The partnership will focus on the development and commercialisation of new organic semiconductors and dielectrics for use in CMOS-analogue printed circuits. The partners intend to develop these materials as well as a printed prototype CMOS circuit within the next three years.
CMOS (complementary metal oxide semiconductor) denotes the use of two complementary types of semiconductors: n-type semiconductors for negative charges and p-type semiconductors for positive charges. According to BASF, CMOS circuitry is simpler to design, has superior performance and is more energy efficient than circuitry based on a single type of semiconductor. Common CMOS circuits are currently based on inorganic materials and are manufactured in cost intensive processes.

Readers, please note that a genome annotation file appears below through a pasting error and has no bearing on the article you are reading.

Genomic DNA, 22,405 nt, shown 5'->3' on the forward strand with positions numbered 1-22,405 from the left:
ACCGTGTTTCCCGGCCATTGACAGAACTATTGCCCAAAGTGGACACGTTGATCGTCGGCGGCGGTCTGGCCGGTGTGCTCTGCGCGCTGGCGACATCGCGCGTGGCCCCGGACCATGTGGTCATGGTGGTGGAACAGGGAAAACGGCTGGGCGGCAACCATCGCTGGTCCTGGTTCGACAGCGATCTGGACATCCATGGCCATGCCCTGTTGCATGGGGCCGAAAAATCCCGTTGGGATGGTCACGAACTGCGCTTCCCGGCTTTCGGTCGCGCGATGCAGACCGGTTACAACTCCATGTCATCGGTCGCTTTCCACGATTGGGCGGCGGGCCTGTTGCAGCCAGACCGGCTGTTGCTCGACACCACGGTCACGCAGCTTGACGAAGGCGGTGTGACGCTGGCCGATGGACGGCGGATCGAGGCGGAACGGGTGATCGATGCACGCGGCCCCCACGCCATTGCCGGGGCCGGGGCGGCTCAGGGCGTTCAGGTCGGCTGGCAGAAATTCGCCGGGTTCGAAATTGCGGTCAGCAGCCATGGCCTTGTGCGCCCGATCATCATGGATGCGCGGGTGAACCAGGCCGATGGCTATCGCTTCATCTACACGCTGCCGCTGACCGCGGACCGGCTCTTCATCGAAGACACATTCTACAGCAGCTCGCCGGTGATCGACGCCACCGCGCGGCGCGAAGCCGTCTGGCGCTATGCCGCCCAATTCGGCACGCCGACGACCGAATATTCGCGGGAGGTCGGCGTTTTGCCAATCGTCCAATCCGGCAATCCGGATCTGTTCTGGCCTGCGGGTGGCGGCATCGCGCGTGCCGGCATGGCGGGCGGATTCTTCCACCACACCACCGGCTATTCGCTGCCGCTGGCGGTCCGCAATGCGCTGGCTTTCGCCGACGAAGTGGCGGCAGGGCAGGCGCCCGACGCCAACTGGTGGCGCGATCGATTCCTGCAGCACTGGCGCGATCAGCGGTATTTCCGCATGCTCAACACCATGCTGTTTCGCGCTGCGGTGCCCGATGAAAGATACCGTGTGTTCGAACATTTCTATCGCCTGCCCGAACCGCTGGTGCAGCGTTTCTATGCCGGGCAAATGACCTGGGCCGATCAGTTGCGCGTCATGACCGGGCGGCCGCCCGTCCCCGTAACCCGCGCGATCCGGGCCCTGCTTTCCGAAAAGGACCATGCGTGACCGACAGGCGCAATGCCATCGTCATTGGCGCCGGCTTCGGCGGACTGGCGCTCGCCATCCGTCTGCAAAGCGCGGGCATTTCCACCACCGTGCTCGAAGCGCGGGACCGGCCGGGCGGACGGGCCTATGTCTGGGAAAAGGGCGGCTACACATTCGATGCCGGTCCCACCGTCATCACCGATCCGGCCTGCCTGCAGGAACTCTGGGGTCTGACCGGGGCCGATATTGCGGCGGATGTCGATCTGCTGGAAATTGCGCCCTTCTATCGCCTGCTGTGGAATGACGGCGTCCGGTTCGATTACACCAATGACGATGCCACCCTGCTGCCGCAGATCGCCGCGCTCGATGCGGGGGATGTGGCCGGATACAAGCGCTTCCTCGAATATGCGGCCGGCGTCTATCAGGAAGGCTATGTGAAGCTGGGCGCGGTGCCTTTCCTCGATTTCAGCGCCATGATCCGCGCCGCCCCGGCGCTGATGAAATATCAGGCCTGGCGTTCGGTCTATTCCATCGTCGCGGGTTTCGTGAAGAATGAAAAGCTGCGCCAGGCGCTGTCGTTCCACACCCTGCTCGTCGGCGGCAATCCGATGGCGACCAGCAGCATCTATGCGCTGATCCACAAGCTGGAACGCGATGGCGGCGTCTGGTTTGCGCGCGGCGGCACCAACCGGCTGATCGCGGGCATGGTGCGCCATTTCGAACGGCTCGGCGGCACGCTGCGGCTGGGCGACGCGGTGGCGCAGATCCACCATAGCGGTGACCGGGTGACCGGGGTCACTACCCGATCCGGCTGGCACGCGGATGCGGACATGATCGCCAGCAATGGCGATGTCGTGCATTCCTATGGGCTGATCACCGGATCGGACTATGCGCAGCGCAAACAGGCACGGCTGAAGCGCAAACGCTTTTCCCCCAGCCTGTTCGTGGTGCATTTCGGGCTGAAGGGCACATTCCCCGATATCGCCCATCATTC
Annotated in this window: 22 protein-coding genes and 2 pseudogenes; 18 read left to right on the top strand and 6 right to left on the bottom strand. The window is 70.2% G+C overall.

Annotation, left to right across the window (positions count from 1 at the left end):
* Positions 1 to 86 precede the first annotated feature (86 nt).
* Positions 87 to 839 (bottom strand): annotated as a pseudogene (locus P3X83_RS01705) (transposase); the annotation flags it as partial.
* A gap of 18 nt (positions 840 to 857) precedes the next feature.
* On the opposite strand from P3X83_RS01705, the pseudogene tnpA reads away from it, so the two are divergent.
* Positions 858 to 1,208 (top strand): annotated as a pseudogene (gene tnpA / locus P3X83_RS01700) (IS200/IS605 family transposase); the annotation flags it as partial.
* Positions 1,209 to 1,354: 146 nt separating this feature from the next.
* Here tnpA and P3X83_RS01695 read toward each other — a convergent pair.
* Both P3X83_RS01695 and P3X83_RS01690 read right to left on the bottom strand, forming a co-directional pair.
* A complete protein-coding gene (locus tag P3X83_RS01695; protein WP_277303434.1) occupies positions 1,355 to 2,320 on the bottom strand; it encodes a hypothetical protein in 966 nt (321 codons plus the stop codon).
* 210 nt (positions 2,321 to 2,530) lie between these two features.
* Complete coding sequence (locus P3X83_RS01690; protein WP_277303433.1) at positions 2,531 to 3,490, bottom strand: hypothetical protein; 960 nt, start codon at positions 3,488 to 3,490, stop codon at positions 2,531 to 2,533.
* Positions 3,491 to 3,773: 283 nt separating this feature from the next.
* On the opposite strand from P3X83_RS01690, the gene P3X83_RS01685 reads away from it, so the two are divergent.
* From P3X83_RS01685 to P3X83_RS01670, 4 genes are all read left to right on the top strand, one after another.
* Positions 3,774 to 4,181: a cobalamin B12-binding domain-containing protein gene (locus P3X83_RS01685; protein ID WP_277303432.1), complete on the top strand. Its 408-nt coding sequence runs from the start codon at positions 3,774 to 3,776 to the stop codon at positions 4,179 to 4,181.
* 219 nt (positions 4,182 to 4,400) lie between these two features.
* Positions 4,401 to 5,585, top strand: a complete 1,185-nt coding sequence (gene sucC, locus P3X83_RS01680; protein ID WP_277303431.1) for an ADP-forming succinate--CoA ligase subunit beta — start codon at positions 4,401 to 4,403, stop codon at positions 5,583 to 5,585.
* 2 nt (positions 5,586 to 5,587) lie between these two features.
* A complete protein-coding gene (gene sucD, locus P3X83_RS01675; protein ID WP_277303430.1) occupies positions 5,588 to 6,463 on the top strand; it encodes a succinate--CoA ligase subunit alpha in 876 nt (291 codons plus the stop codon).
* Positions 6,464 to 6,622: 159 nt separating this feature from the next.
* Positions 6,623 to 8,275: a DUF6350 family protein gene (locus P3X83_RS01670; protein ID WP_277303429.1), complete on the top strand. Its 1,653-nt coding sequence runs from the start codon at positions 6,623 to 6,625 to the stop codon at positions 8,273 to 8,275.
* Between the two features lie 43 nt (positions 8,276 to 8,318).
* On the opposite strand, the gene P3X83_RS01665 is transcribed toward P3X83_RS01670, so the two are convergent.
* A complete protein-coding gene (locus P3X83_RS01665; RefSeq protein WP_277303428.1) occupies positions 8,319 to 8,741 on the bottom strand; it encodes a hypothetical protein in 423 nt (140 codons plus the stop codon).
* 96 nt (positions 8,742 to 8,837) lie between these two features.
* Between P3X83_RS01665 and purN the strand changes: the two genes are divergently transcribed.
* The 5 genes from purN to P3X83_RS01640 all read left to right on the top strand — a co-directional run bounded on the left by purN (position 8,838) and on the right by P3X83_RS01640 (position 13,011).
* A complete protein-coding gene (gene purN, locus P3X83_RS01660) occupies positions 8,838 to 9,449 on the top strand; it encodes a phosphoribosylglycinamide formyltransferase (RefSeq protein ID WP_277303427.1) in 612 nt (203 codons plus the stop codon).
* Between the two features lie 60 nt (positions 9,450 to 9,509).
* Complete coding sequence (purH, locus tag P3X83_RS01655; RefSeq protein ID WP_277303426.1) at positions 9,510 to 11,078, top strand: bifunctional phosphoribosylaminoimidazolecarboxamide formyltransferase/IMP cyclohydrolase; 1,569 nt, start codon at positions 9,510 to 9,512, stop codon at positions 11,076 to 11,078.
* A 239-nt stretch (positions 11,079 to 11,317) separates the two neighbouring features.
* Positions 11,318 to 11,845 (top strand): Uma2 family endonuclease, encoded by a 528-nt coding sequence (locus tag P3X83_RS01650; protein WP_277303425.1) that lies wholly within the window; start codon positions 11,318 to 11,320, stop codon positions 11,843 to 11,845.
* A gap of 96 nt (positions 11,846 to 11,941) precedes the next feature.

Organic material sets make it possible to print CMOS-circuits on flexible substrates. This will make organic CMOS circuits cheaper and easier to produce than standard CMOS circuits and enables printed electronics to open up new markets. The market volume for printed electronics is expected to rise to over €30bn by 2015 from currently €3bn, according to independent consultants IDTechEx,
‘In addition to our combined strengths in developing new material systems, BASF’s expertise in scaling up new products quickly and bringing them to market is very important to us. We are confident that our partnership will greatly enable the commercialisation of printed electronics, as lack of superior materials is acknowledged to be one of the major bottlenecks in the industry,” said Philippe Inagaki, Co-Founder of Polyera Corporation.